Any more suggestions about what might be wrong?

I cannot imagine that one can simply lose all compression in that engine in one big whoosh. It's not like popping a champagne cork from a bottle.

Thanks again for the reply and any additional info.


    Bookmark   September 25, 2010 at 11:43AM
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Place your finger firmly on the plug hole and give
the rope a tug. See if you feel anything at all resembling
compression. What's confusing the issue is the fact that
you say the blade spins freely when you nudge it with your
finger. I would say, if you don't feel even the slightest
compression, , then the engine has to come apart. If that's the case then, if it were me, I would go ahead and do that, if for nothing else than to satisfy my curiosity.

    Bookmark   September 26, 2010 at 9:21AM
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I did as you suggested. I can feel and hear some air pushing against my finger as I pull the cord. I'd like to think that nothing is wrong, but for certain it won't run, and also for certain, I can nudge the blade with my finger and it just spins free. Push it with enough force, and it continues to spin free. I did this while shining a flashlight into the spark plug hole, and you can watch the piston move to and fro.

What really baffles me is that it ran so well, then stopped so suddenly. . . . and it stopped as though someone had interrupted the the ignition, and now, I would think that, even with little compression, it should still at least fire, but perhaps I'm wrong about that.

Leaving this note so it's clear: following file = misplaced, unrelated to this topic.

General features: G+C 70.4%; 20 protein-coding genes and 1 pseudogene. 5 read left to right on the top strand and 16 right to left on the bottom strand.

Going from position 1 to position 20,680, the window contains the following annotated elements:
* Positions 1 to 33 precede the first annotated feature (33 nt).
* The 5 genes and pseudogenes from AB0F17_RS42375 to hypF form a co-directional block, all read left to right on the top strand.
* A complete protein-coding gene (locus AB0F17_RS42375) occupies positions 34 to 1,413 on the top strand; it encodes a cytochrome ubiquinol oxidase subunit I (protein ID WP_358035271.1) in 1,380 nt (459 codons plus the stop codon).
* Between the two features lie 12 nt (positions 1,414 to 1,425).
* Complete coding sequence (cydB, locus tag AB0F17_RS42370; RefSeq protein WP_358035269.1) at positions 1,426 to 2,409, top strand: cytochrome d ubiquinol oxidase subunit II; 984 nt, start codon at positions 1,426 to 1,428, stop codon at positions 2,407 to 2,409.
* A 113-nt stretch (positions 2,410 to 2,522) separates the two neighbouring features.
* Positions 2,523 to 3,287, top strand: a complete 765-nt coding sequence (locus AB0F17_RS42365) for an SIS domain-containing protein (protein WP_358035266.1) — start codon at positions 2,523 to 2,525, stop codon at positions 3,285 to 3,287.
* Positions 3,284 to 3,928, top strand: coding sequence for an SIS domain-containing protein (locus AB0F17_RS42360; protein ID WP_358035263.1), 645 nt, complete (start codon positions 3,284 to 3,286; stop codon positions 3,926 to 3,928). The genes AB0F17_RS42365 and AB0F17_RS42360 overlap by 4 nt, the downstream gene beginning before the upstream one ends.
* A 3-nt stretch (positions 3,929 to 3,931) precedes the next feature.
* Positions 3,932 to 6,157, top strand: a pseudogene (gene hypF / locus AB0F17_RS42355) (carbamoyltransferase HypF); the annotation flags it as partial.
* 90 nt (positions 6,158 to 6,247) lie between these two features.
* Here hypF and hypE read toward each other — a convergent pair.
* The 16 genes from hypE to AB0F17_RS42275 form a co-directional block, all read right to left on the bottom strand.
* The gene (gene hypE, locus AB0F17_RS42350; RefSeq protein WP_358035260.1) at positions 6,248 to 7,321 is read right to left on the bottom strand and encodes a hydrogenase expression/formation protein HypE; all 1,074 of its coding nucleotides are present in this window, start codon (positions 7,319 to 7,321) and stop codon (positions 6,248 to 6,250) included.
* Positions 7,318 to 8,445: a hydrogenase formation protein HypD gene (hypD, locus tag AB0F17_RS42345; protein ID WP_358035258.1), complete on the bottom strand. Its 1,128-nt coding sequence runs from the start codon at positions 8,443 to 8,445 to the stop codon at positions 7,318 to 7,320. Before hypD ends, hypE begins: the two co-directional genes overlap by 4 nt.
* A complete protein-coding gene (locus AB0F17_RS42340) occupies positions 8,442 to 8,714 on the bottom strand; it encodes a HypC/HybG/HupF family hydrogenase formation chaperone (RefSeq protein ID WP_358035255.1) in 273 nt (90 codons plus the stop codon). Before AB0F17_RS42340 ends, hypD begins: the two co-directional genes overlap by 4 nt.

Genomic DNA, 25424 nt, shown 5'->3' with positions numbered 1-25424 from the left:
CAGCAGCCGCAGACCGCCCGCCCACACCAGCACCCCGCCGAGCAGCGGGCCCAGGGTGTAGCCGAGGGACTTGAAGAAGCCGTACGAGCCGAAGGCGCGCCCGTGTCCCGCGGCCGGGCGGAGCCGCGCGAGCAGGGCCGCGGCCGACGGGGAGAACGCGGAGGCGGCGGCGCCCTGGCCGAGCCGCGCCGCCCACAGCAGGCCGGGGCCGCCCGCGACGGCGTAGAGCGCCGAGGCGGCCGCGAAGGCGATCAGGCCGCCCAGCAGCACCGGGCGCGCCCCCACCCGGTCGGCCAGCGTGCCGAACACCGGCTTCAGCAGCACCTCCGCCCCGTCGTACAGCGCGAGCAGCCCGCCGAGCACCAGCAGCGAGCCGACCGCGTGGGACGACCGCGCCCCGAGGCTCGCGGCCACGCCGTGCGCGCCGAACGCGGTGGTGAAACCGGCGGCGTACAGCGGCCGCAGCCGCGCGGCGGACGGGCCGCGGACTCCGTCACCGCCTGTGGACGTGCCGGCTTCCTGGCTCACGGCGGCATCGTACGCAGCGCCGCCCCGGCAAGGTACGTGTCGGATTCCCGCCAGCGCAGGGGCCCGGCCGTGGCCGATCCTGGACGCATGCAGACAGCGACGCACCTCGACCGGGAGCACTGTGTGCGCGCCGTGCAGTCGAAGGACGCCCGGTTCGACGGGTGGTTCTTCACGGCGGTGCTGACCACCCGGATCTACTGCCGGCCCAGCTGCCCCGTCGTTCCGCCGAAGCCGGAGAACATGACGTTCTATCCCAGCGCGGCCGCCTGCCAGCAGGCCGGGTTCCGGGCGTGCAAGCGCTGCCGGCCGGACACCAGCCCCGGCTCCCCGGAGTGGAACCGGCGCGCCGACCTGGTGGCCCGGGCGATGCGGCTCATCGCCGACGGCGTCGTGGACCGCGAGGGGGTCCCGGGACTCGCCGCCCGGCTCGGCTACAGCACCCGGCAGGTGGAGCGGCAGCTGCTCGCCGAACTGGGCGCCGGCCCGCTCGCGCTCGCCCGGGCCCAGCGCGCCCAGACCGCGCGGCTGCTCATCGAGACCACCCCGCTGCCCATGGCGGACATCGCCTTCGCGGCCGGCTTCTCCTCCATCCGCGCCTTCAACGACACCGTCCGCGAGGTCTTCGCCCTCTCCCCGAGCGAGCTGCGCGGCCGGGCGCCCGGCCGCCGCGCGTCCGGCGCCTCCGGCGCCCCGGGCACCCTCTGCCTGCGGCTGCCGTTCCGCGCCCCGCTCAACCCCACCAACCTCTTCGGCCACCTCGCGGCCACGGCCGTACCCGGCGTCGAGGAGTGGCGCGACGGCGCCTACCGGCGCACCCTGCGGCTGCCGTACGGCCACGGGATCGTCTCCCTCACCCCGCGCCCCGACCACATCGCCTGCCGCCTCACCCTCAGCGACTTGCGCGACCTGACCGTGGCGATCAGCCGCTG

As you say, I'll probably have to pull it apart.

. . . and I'll do that before junking it or taking it into the shop. If the thing has run its last, I may as well learn something about it before parting with it.

Thanks again for the reply.


    Bookmark   September 26, 2010 at 10:26AM
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did u check the reed valves? could be that the reed broke off .. i had this happen one time.

    Bookmark   September 26, 2010 at 6:35PM
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How do I check the reed valves? I've read about them, but don't know where they are or how to inspect them.

I am determined to learn the cause of this failure and how to fix it before junking this mower.

I wish I could find some manual somewhere that would detail the steps in refurbishing the engine. I'd do it just for the fun.

Thanks for the reply.


    Bookmark   September 27, 2010 at 5:44AM
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The way you are describing the way it shut down makes
it sound like the ignition coil went south. Maybe there
is enough compression to make it run, even though it is
not very strong. Bad reed valves would lower compression